Los Angeles – Property Owners Association

11.13.2015 | Category, News

Property Owners Association in Los Angeles recommended Kurapia as a Water-Wise Parkway Landscape Alternatives.

  1. Water Issues

    •   California is in a historic drought. Depleted aquifers can take decades to replenish.
    •   What we pay for scarce water in LA can be viewed as cheap. This will not last.
    •   Municipalities have been increasing both water restrictions and the cost of water.
    •   Even if El Niño 2015 brings heavy rains, it will not end California’s drought problems.
    •   We need to conserve water in every way possible, for the environment, and our budgets.
      Parkways
    •   The turf that remains on most of our parkways (and lawns) in not water-wise.
    •   Because of water restrictions, many residents have stopped watering their parkways which are now
      browning or dead.
    •   Even though LA parkways are City property, homeowners are required to maintain them.
    •   Consider replacing parkway grass (and, possibly, front lawns) with better choices.
    •   LA maintains a limited list1 of selected approved plants for parkways. Using other plants or using other
      cover (bark mulch, rocks, decomposed granite, synthetic/artificial turf, etc) is not recommended by us, may
      be dangerous and requires permits and meaningful permit fees.
    •   Property owners are of course free to leave existing parkway plants in place or contract for their replacement as each owner sees fit, within City guidelines. Replacing lawns at the same time would, presumably, involve cost efficiencies.
    •   There are several ways to remove existing turf. We suggest avoiding herbicides which run off into the ocean. We are informed that the simplest method is to first stop watering and allow the grass to die, then water the parkway (to soften the soil) one week prior to grass removal with a pick and shovel. Prior to installing any new plants, homeowners may wish to investigate additional water efficiencies afforded by surface or sub-surface drip irrigation as a modification to existing sprinklers. Re-planting in late October or November at the earliest is preferable as it should be cooler and therefore less stress on new plants. Note that even drought tolerant plants will need regular water until established.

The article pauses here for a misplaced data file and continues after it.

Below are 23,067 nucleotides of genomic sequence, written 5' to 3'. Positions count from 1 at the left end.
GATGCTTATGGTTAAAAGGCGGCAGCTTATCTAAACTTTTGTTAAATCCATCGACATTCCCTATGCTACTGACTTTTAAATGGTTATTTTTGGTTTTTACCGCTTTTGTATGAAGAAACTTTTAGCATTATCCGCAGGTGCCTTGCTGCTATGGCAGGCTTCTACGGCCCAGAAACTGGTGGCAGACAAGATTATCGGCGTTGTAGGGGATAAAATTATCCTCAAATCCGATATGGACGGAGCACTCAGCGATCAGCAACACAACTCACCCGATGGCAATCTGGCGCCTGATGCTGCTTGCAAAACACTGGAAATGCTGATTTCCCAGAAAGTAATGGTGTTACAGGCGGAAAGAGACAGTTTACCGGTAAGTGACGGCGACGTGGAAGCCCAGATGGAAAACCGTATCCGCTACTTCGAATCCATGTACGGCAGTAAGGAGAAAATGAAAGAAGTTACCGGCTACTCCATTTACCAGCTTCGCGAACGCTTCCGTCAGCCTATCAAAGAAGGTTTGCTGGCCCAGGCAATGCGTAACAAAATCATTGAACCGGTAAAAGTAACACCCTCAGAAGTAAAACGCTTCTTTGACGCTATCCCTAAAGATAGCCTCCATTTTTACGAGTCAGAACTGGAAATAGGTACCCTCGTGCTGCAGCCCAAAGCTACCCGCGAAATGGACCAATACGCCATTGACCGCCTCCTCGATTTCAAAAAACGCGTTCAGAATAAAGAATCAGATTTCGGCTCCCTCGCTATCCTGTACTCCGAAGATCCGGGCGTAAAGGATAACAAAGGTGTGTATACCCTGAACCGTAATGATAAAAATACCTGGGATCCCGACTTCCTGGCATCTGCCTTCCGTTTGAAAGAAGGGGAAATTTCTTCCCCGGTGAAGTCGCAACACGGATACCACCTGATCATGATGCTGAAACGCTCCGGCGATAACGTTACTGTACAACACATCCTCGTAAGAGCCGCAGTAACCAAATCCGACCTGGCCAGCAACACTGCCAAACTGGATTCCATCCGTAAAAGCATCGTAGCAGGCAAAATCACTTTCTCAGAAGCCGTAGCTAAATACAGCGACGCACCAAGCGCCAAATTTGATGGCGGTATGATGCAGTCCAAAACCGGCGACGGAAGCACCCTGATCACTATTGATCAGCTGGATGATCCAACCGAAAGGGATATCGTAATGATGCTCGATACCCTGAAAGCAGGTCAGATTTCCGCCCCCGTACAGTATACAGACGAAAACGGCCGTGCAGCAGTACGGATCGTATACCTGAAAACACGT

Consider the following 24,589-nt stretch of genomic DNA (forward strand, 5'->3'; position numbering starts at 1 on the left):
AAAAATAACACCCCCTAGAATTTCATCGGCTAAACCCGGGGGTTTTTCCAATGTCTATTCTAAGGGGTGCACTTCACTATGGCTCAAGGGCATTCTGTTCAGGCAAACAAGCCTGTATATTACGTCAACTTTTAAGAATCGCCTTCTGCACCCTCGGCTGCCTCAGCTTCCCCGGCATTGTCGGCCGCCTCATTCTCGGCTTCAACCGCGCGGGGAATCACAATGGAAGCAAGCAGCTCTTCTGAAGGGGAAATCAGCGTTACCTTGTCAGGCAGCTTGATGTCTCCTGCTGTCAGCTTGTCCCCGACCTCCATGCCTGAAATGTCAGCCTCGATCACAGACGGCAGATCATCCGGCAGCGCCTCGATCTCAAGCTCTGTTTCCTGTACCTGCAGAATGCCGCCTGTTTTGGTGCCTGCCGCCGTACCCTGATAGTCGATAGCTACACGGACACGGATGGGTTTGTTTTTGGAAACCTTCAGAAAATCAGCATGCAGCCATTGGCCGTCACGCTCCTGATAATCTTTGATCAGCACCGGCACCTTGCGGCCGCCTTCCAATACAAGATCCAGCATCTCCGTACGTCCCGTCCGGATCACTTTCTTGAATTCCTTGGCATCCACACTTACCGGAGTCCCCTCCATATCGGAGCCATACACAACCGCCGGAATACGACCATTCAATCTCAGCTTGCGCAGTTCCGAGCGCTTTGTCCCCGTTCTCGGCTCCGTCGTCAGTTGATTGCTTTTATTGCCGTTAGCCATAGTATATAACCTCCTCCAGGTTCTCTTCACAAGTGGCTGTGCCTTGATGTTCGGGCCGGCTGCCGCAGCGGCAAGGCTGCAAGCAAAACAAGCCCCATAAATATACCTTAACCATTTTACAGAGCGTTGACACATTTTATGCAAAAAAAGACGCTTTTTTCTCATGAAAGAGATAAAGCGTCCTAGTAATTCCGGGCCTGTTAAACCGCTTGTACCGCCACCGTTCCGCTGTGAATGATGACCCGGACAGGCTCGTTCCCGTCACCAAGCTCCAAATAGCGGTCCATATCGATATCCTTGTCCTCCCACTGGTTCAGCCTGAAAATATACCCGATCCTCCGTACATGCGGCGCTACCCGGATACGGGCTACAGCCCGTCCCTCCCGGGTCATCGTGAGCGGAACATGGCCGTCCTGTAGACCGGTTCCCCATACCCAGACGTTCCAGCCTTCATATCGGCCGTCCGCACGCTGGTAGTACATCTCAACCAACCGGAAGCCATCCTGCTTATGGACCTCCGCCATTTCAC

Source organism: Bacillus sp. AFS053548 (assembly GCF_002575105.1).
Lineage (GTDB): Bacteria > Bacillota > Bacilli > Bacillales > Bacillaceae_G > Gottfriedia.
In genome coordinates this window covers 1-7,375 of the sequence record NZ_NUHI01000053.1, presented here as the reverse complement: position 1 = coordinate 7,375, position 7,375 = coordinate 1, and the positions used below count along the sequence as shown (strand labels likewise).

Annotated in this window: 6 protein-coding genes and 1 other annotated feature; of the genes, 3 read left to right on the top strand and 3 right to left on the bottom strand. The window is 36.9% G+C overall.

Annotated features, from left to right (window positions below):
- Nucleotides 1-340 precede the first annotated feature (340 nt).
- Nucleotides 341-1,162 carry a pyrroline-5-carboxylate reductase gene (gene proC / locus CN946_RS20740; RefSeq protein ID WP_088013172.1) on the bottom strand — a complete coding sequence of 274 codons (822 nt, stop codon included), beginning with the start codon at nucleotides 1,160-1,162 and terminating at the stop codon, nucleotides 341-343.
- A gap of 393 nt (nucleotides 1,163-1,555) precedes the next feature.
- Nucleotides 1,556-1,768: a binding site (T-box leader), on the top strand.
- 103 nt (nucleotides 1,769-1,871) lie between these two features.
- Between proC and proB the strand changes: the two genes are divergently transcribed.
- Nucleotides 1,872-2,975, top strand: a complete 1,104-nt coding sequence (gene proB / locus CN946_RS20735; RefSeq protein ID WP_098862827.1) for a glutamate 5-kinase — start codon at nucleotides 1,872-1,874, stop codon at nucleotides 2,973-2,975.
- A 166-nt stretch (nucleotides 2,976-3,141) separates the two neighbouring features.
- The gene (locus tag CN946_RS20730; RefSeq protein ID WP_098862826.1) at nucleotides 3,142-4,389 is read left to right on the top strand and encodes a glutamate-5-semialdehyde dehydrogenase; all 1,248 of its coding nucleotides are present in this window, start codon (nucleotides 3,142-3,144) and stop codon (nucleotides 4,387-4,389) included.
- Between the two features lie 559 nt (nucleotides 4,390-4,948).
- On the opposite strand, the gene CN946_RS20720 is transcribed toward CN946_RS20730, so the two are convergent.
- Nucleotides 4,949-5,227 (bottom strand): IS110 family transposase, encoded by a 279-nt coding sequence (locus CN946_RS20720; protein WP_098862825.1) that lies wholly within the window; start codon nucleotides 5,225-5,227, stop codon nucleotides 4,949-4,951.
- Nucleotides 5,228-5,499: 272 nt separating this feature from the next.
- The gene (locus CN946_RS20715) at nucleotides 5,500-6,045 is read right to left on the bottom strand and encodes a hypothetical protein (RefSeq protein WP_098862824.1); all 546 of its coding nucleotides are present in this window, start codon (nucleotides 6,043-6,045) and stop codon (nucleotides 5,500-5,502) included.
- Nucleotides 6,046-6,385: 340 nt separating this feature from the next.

•   After extensive research, we feel the following groundcovers are the best city-approved alternatives which: require little to very little water; are suitable for our local soil; do well in various sun/shade exposures; take some foot traffic; are low enough (or can be mowed/trimmed) to allow car doors to open; do not have winter or summer dormancy (turn brown); and, will keep the neighborhood attractive year- round. Plants appear alphabetically:

    o Beach Strawberry (Fragaria chiloensis) - a California native.
    o Common Yarrow (Achillea millefolium) - several California native cultivars are available. o Kurapia (Phyla nodiflora ‘Kurapia’) - in the form of the Kurapia patented cultivar.

    Existing street trees need special consideration. Please note that, whatever plants you choose, they are best left about 24” from the base of street tree trunks and, whatever irrigation you use, street trees need to be provided with appropriate water or they will eventually die

Screenshot 2015-11-13 12.55.11
page4image1080


Kurapia (Phyla nodiflora ‘Kurapia’)

IRRIGATION
once established

DROUGHT TOLERANT?

MAXIMUM HEIGHT

FOOT TRAFFIC

EXPOSURE

EVERGREEN ?

CALIFORNIA NATIVE

LOW

page4image16224

YES

1 inch

page4image18656

Light

Full Sun Part-Shade

page4image20968

Yes

No. Japanese drought-tolerant cultivar of a plant which is also native to California


Notes:

  •   Kurapia is a newly developed, highly versatile groundcover.
  •   This is a University of California tested drought tolerant turf alternative.
  •   Once established, it requires little maintenance and little water.
  •   Kurapia has a long bloom period and its white flowers are attractive to pollinators such
    as bees and butterflies.
  •   Native California Phyla is an LA City approved parkway alternative, though it grows
    taller, so requires mowing, and uses more water than Kurapia. If you intend to choose Kurapia, please ensure you or your landscaper does not get non-Kurapia Phyla.

page4image31928

Selected Links:
Kurapia Home Page
http://www.kurapia.com/index.html

page4image34160 page4image34320